“Enim,” he agrees amiably, “Diu illud scivisti.”
Surprised, Marcus turns. His uncle is smiling, with an edge of exasperation. “Es laetus, Marce,” he says. “Hoc cotidie video. Etsi est causa amore Escae, quis sum te foedare?”
For a moment, Marcus can only stand and look upon yet another man he does not deserve in his life. His uncle shakes his head, smiling, and asks, “Donumne foederis videam? Audivi id esse caelatura, rectumne est?”
When Marcus pulls the wooden totem out of his tunic, his uncle’s face becomes very grave. Slowly, he touches the bold lines of the head, the flowing curve of the body. “Es felicissimus, Marce,” he says, his voice low. “Escam adfecit hoc facere. Roma non fuit ei benigna.”
Marcus tucks the totem away, smoothing the line of the cord carefully. “Scio.”
They stand for a time in silence before his uncle lays a hand on Marcus’ shoulder. “In Romā non erit talis conciliatio. Estisne parati?”
“Esca est libertus meus et Ronan adoptatus suus,” provides Marcus readily. “Pars veritatis est semper optima.” He’d spoken with Esca on this already, anxious to provide a story that will allow for their ease around one another without slavery involved.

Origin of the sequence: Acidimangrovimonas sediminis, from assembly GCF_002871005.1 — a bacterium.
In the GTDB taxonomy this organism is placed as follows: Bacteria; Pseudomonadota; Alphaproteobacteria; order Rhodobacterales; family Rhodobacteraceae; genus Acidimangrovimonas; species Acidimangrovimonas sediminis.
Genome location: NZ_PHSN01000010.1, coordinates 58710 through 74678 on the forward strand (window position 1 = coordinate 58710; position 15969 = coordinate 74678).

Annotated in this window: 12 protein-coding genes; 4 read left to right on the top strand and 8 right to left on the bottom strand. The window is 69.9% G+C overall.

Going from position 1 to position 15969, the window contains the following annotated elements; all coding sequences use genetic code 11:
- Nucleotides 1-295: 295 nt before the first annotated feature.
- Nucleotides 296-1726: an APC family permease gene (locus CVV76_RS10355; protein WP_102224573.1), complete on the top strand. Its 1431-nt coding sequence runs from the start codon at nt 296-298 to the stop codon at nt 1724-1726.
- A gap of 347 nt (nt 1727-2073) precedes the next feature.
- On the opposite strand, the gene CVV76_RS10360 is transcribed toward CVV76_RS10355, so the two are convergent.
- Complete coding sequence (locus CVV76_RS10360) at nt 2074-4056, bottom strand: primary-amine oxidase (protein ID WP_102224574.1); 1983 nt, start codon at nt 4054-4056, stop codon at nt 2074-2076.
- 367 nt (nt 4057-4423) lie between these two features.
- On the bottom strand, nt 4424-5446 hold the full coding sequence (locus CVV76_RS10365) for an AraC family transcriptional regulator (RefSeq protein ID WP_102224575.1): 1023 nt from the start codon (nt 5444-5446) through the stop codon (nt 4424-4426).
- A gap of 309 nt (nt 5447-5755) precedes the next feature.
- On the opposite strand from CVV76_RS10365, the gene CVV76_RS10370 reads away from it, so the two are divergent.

His uncle laughs. “Et Esca consentit?”
Marcus grimaces, frowning at his uncle’s amusement. “Non facile sed est modum optimum.” He pauses to sigh, then adds, “In annō redibimus.”
Aquila squeezes his shoulder before letting go, still laughing slightly. “Causa te spero id esse.”
Later that same day, Marcus happens upon Esca in the hallway carrying a huge pile of blankets and - in a split second decision - kisses his ear in passing. Marcus almost wishes there had been someone else to witness the ludicrous expression Esca gifts him with before stalking away, muttering something dire in Brittonic concerning Romans and their strange proclivities.
It quiets the apprehension that has been building in his chest, for the moment.
Marcus both dreads and longs for Rome. Rome and all her strictures, her expectations, her elitism, if he’s being honest. Yet her tree-lined streets, her fountains and art, her sense of home, weathered perhaps but still deep and true.
He pictures himself striding again under her eaves and by her shops, stepping comfortably through her crowded streets. Then he adds Esca and Ronan to the mental image.
He can see it, but he cannot stop the fear, people eyeing them with suspicion and derision - with hatred - and though he knows he’s letting his own fear distort reality, it remains, no matter what he does to alter it.
He wonders, briefly, if Esca had felt something similar on bringing him into Hibernia.